Council committee will consider “parallel” changes to short-term rental ordinance
City staff has been whittling down an assortment of 123 suggested changes to the city’s ordinance on short-term rentals. The result, sent in a memo on Thursday to Mayor Steve Adler and City Council members, is a list of 13 recommendations, including a penalty for those operating with an expired short-term license and a requirement that rental operators maintain a registry of guests.
culled from join those put forward by City Council Member Sheri Gallo (sponsored by Adler and Council members Ann Kitchen, Ellen Troxclair and Pio Renteria) on Friday, Aug. 7.
“It was really important for us to do the parallel process to make the ordinance as inclusive as it could be,” Gallo told the Austin Monitor.
Gallo said she has spent the past two months meeting with residents affected by short-term rentals, along with stakeholder groups such as the Austin Board of Realtors and the Austin Rental Alliance. City council members’ recommendations were carved from these conversations, she said.
A public hearing on all short-term rental recommendations will be held at the Planning and Neighborhoods Committee on Monday. When the hearing closes, Council members will then grapple with the two sets of recommendations, forwarding one version onto Council for consideration on Thursday.
While there is some overlap between staff’s and Council members’ suggestions (both are asking that short-term rental operators keep a guest log, be subject to specific noise requirements and undergo an inspection as part of the application process), there are notable differences. Council members are recommending that the city require short-term rental owners to have property insurance that includes commercial liability coverage and that no more than two adults sleep in a bedroom.
The Austin Rental Alliance has said that it supports any changes or additions that help the city’s Code Department enforce a standing ordinance. But, as Austin Rental Alliance spokesperson Mark Littlefield told the Monitor, the organization’s members could not stand behind rules that make short-term rental operators’ jobs harder.
“The ordinance we have in place now has become known as the best practice in the United States,” wrote Joel Rasmussen, president of the Austin Rental Alliance, in a statement. “The Austin STR program has been lauded by the U.S. Conference of Mayors, the National League of Cities and the National Conference of State Legislators.”
Littlefield said representatives of Austin Rental Alliance will be testifying at the Council committee meeting on Monday – along with many others, said Council Member Greg Casar. He said at Council’s meeting Thursday that he anticipates having to limit the number of speakers at Monday’s public hearing, but that he would ultimately defer to the committee members for this decision.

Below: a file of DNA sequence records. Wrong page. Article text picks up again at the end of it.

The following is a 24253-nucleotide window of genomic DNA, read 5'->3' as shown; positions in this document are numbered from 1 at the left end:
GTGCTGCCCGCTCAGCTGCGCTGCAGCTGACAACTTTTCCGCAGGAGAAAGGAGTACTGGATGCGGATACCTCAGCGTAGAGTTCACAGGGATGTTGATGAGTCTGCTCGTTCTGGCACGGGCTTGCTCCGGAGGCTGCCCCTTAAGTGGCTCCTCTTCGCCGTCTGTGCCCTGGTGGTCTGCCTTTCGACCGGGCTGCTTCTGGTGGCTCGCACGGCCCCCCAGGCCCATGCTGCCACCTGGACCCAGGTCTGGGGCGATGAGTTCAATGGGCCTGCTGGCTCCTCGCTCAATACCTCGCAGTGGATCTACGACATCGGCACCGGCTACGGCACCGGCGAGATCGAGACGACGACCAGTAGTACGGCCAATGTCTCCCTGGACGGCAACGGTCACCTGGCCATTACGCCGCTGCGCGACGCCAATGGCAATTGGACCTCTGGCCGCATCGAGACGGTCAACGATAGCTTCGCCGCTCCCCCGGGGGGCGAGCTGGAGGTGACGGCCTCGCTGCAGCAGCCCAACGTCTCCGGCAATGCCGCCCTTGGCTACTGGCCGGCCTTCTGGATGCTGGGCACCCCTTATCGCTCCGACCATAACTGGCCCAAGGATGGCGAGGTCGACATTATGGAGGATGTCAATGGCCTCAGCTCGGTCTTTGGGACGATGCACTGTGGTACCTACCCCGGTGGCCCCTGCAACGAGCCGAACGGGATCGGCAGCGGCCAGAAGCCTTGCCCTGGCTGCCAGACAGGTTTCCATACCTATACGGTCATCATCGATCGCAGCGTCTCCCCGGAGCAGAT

“I have already taken a look at the city manager recommendations, and there’s enough in the resolution and the recommendation for the committee members to have a discussion for probably over an hour,” said Casar.
Adler appealed to those City Council committee members Thursday, asking them to be diligent. “As much as we want this to move quickly, please get this right,” he said.
Gallo reiterated that idea to the Monitor.
“As much time as this has taken, we want to make sure we address everything, and not forget something and have to come back in a year and deal with it,” she said.
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Key Players & Topics In This Article
Austin City Council: The Austin City Council is the body with legislative purview over the City of Austin. It offers policy direction, while the office of the City Manager implements administrative actions based on those policies. Until 2012, the body contained seven members, including the city's Mayor, all elected at-large. In 2012, City of Austin residents voted to change that system and now 10 members of the Council are elected based on geographic districts. The Mayor continues to be elected at-large.
Austin City Council Planning and Neighborhoods Committee: A City Council committee that reviews neighborhood issues, including neighborhood planning and code issues.
Austin Rental Alliance: In 2011, when the city was first contemplating short-term rental legislation, the Austin Rental Alliance formed to fight thee possibility of a ban. According to their website, "the Austin Rental Alliance (ARA) is a non-profit trade association made up of property owners, property managers, management companies, and members of the Austin business community. The ARA works diligently with city, county, and state governments, the local community, and property owners to establish fair and effective regulations and tax compliance for property rentals of less than 30 days."
short term rentals: Properties rented for fewer than 30 days.